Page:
Here is some optimistic news on the economic crisis blues – Steve Westly goes out on a limb and predicts some IPO´s on the CleanTech sector horizon.
The story is by way of Reuters.
“Initial public offerings as of late have been about as common as celebratory banquets for Wall Street bankers. Last week, however, after some nine months of an IPO drought, two venture-backed startups, software maker SolarWinds and online restaurant reservation system OpenTable, broke the mold and went public. Neither was a cleantech firm, but the news was a positive sign for cleantech investor Steve Westly, managing partner of Menlo Park, Calif.-based venture firm The Westly Group. Westly tells us he sees a changing appetite for companies going public, and he predicts that venture-backed cleantech IPOs will happen by early 2010.
“I’ll go out on a limb -– Tesla, Silver Spring Networks, and possibly Solyndra will go public by the first quarter of next year,” he said in an interview. “I say this because all three of these companies in 2008 did between $10 million and $15 million in revenue, and in 2009 they will do over $150 million. When a company has 10x growth, that is a company you can take public.” The Westly Group has invested about $50 million into cleantech startups, including some $5 million in electric car maker Tesla. It has not backed smart grid startup Silver Spring Networks nor thin-film solar manufacturer Solyndra.”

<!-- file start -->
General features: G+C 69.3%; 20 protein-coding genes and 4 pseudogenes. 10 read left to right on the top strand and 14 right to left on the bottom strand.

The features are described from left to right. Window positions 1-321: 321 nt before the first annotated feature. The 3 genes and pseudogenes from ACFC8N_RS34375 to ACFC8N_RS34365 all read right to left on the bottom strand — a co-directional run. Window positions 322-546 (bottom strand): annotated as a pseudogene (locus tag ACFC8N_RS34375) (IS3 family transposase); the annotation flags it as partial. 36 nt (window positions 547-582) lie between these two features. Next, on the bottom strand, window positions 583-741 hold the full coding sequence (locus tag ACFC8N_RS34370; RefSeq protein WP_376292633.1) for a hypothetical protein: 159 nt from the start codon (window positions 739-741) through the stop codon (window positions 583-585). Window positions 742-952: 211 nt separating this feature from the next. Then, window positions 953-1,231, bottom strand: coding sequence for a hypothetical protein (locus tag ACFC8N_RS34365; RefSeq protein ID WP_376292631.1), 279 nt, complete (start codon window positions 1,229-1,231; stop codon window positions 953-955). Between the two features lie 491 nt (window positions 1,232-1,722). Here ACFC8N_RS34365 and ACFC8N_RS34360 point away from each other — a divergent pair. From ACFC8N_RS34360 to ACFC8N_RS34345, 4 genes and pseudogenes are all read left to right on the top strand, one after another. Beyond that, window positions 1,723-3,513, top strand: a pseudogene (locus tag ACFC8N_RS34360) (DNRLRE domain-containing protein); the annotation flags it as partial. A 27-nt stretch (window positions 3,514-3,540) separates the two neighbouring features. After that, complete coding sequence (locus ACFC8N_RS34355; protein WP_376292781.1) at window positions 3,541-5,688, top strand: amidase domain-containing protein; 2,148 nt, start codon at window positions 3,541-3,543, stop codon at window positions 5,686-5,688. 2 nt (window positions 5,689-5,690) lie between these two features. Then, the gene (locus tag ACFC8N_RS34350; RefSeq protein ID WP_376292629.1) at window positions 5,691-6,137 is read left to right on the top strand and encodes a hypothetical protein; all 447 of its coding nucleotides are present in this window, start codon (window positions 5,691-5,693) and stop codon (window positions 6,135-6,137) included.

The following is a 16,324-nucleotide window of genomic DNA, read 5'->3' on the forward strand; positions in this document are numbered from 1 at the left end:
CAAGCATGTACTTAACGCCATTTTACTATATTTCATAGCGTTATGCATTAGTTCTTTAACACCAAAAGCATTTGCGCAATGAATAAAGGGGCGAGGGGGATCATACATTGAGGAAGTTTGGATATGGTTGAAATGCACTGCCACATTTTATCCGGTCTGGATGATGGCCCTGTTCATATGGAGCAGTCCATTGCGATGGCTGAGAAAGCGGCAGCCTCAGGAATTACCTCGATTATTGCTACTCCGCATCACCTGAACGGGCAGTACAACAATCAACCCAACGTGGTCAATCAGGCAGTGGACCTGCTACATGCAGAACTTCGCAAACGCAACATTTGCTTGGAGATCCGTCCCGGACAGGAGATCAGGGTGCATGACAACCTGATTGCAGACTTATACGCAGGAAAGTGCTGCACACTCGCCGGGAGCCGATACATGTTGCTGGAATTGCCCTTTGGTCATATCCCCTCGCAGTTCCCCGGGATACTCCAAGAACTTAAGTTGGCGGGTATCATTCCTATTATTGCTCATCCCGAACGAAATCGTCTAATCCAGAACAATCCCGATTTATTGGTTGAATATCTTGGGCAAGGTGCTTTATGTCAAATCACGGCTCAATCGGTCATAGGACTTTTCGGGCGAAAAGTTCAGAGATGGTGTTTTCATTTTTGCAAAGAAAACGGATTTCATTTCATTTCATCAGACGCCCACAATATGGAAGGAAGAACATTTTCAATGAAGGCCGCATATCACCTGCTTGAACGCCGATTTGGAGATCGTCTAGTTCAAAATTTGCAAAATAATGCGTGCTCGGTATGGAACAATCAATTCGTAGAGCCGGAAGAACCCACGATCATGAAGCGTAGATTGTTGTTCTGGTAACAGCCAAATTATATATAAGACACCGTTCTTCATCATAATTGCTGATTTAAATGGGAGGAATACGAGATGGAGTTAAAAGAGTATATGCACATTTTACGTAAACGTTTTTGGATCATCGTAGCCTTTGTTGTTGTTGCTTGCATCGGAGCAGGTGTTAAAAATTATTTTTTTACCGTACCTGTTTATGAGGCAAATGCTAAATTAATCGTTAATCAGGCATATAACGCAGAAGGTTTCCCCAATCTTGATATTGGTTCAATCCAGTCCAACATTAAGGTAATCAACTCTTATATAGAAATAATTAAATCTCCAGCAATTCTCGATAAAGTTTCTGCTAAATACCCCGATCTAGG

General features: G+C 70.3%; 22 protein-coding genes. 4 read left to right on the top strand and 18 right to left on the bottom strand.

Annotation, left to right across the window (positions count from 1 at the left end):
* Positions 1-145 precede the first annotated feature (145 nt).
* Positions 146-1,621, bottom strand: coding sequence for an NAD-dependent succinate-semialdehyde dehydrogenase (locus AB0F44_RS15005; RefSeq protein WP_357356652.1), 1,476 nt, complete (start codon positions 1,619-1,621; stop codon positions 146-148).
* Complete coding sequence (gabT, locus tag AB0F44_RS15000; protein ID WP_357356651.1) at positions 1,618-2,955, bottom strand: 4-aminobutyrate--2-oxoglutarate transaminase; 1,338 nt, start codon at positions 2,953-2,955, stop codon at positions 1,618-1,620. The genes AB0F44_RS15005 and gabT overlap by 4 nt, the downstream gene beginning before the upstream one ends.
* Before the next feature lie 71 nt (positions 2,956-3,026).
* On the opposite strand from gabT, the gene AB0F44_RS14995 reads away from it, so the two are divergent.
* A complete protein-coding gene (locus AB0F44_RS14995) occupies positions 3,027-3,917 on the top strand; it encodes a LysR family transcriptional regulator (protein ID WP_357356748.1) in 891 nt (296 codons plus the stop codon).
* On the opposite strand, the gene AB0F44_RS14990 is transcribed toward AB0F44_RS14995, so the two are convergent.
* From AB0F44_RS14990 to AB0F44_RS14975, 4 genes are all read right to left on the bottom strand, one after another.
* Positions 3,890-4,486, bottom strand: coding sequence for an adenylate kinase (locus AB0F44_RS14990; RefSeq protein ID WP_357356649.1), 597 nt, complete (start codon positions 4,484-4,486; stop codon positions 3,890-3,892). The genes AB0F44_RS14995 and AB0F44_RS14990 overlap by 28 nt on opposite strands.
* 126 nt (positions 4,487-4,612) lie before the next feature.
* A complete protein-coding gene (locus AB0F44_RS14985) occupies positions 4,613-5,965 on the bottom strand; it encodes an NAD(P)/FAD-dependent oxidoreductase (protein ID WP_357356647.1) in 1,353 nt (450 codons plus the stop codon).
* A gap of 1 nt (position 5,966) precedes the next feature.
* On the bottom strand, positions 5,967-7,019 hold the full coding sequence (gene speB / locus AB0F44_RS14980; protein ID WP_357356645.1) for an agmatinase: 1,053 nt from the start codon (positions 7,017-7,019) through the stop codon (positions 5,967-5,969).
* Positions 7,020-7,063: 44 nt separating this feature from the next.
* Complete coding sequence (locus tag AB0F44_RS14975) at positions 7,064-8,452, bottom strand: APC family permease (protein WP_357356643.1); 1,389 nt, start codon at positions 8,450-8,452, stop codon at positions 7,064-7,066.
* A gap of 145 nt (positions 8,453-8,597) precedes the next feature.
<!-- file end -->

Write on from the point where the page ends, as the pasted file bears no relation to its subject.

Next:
The article concludes:
“Stephen Simko, solar analyst for Morningstar, still thinks it will be difficult for a solar company to IPO in this market. Solar panel supply far outstrips demand today, and financing for projects is difficult to access. “If lending thaws and the U.S. solar market starts to rise that will lead to the conditions necessary for companies to improve profit and that might lead to IPOs,” he said. “But only the best of breed will be considered.” Solyndra declined to comment for this article.
Of course, it might not be any of these three startups that make headlines as the first cleantech IPO after the drought. First Wind, a wind energy developer, and lithium-ion battery maker A123 Systems both filed for IPOs in late 2008. While the filings don’t necessarily mean they will go public, it at least means executives at the firms have their eyes on that prize.”
Read the full article here.